This post is part of a series sponsored by CoreLogic.
As strong winds further exasperate the prime weather conditions for wildfires in California, efforts to save lives and property are a foremost priority of emergency responders and state officials. To add insult to the wildfire weary state, ongoing recovery efforts from prior years fires continue to move at a snail’s pace. CoreLogic research has identified several factors that may be contributing to the slow pace of rebuilding after these devasting fires.
Recent legislation in California requires insurers to recalculate reconstruction costs, at a minimum, every two years or offer the policyholder at renewal the opportunity to recalculate using a reconstruction cost inflation factor instead. But using a cost inflation factor does not always account for building cost increases. For example, research in the 2019 CoreLogic Coverage Adequacy Report identified over 110,000 Southern California properties in very high to extreme risk of wildfire. With the average home in Southern California costing over $400,000 to reconstruct, the reconstruction cost exposure for high wildfire risk in the region is more than $46 billion. As the price of materials and labor increase over time, so do the reconstruction costs. The chart below demonstrates the increase in reconstruction cost over a two-year period ranges from 3.5 to 5.6 percent. This increase in building costs can cause significant undervaluation for the insurance industry. For example, if just 1 percent of homes with high wildfire risk in Southern CA were a complete loss due to wildfires, given the reconstruction cost over the last two years has increased 5.6 percent (see chart below), the industry undervaluation for that 1 percent is more than $25 million if coverage is not current.
Reconstruction Cost Change for High Wildfire Risk in Southern California
Strict Building Requirements
After the Tubb’s Fire, Sonoma County struggled to find enough local qualified contractors and due to California’s environmental and licensing requirements, the use of out-of-state contractors was extremely limited. For example, California requires contractor licensing for both general contractors and sub-contractors; which is not the case in other states. Progressive environmental policies and strict building codes designed to improve energy efficiency, seismic and wildfire resilience is enforced as well. Although a few requirements were relaxed to speed recovery efforts, some would argue that the state’s strict regulations contributed to decreased contractor availability and thus drove up costs and prolonged recovery efforts.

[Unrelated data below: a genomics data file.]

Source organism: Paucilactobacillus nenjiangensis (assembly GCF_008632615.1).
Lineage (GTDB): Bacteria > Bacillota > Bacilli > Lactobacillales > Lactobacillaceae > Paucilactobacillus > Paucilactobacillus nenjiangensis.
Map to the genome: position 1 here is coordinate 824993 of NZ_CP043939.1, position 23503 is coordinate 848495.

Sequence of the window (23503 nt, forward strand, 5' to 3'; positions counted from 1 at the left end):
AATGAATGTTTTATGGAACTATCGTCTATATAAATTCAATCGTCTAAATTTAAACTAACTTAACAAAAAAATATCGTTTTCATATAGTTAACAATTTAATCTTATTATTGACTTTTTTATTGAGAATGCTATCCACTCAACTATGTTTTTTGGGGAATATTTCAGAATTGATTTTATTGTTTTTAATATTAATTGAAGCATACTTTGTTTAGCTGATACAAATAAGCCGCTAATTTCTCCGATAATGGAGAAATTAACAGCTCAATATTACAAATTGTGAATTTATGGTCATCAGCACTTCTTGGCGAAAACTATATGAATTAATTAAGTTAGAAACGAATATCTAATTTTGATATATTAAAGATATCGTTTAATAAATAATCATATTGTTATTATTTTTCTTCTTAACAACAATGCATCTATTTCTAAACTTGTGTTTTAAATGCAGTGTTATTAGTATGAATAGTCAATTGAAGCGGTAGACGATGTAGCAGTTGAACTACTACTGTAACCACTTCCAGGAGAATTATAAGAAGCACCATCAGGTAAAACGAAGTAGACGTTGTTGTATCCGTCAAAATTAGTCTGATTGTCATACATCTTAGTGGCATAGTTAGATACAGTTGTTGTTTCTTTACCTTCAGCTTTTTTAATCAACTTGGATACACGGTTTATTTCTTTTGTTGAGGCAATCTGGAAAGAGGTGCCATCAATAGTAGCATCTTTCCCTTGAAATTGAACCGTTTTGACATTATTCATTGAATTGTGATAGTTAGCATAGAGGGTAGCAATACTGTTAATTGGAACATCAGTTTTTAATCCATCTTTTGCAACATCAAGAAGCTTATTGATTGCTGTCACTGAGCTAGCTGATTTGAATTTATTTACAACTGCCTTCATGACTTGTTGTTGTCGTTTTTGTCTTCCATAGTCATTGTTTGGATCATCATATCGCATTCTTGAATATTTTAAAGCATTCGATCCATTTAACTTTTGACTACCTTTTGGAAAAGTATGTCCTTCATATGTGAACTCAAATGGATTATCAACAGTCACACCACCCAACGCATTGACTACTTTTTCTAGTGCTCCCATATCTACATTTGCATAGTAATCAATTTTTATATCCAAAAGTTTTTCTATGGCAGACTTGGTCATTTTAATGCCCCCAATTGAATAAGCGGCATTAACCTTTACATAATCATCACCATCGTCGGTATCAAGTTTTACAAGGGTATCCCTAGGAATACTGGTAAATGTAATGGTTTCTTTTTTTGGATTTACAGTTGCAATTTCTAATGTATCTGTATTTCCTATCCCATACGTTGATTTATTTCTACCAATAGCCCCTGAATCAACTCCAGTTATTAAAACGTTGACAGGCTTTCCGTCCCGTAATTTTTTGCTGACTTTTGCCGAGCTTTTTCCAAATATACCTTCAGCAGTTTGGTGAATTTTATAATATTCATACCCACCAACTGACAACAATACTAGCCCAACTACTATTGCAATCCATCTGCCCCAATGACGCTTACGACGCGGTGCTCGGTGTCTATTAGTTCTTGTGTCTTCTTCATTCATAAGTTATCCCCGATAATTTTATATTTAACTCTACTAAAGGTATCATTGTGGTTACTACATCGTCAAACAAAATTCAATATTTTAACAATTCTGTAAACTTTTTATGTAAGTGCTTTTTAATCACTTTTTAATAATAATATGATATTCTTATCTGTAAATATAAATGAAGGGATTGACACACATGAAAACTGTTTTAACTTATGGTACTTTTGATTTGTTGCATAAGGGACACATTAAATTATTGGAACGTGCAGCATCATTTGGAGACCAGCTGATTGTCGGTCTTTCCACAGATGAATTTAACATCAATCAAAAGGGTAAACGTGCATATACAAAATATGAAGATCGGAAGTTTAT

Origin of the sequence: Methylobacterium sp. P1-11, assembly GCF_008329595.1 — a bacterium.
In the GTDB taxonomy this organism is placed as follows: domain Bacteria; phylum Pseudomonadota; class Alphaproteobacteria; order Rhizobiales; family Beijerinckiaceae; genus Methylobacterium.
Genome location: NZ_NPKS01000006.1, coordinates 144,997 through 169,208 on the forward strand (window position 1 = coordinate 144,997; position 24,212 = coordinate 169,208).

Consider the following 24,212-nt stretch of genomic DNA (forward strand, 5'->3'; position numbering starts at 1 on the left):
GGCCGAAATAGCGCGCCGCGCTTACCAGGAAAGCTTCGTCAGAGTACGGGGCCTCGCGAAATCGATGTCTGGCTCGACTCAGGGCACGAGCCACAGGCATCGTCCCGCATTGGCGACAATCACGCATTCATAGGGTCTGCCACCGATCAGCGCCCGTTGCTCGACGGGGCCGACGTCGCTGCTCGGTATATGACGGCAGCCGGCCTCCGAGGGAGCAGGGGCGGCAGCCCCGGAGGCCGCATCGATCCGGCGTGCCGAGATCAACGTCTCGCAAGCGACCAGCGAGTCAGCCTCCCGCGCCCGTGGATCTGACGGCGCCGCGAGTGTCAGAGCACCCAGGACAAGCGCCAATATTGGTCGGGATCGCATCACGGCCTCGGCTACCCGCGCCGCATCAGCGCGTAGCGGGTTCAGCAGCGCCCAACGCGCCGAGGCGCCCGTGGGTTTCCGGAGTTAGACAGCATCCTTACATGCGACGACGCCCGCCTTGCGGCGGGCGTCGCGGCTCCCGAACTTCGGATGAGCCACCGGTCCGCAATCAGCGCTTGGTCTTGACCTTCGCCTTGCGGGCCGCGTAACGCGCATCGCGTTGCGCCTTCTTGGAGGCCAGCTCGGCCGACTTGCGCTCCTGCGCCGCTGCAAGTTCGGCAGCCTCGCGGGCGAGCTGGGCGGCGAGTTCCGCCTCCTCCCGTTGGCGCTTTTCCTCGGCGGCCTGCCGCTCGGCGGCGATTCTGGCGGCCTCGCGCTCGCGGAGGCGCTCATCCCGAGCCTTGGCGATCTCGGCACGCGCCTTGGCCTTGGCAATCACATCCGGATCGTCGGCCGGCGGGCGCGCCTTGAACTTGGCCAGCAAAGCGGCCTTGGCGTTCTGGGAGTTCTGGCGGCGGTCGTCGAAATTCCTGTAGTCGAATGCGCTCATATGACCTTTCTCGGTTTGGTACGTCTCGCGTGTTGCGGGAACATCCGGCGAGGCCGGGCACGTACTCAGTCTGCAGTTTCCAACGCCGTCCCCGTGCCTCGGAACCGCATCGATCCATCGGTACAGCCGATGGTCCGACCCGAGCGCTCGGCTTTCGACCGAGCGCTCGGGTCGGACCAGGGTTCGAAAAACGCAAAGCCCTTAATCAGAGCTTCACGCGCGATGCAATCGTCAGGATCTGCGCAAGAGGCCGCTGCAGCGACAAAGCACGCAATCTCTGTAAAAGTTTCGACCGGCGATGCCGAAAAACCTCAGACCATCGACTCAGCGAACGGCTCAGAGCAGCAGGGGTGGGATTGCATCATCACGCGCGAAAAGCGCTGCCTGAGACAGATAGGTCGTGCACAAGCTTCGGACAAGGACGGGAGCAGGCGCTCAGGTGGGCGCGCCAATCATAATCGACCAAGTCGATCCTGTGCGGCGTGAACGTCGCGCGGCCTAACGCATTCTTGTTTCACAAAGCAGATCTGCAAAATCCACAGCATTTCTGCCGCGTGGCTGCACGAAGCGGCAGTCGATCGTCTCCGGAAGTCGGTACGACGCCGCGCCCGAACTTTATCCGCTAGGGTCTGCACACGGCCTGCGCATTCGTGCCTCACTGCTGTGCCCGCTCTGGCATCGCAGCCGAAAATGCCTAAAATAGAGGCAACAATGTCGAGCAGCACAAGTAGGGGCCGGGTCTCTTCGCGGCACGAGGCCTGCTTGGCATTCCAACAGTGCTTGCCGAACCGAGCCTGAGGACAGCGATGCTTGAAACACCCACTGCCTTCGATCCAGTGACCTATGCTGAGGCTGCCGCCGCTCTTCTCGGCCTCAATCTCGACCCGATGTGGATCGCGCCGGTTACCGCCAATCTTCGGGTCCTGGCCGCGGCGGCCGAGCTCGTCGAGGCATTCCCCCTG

Following the Tubbs Fire in October 2017, the unemployment rate in Santa Rosa, California dropped from 3 percent to 2.5 percent in a year and only added 1700 construction workers. The tight labor market and hot housing sector in Northern California left very little capacity for the surrounding construction markets to absorb the additional demand. Furthermore, housing to accommodate additional workers in Santa Rosa was scarce due to a near 100 percent occupancy by those that lost their homes. Other factors that contribute to demand surge include:
- The probability of a demand surge is directly related to the size and severity of the event.
- Demand surge can increase costs anywhere from 15 to 30 percent and typically lasts 6 to 12 months.
- Demand surge can affect one skilled trade or several and generally correlates with the level of unemployment or capacity of the local workforce.
- If local regulatory constraints slow the rebuilding process it can exacerbate demand surge.
- Demand surge impacts losses differently; the more complex the project, the higher probability of price spikes.
Photo caption: An aerial view of a Sonoma County neighborhood post Tubb wildfire
The goal of insurers following a natural disaster is to settle homeowner claims quickly and efficiently; thereby giving property owners the ability to better navigate demand surge. It is important that homeowners have enough coverage in the first place by 1) acknowledging how much building costs can change in two years and 2) by leveraging a reconstruction estimating tool that uses current localized costs of labor and building materials that is unique to the specific home.
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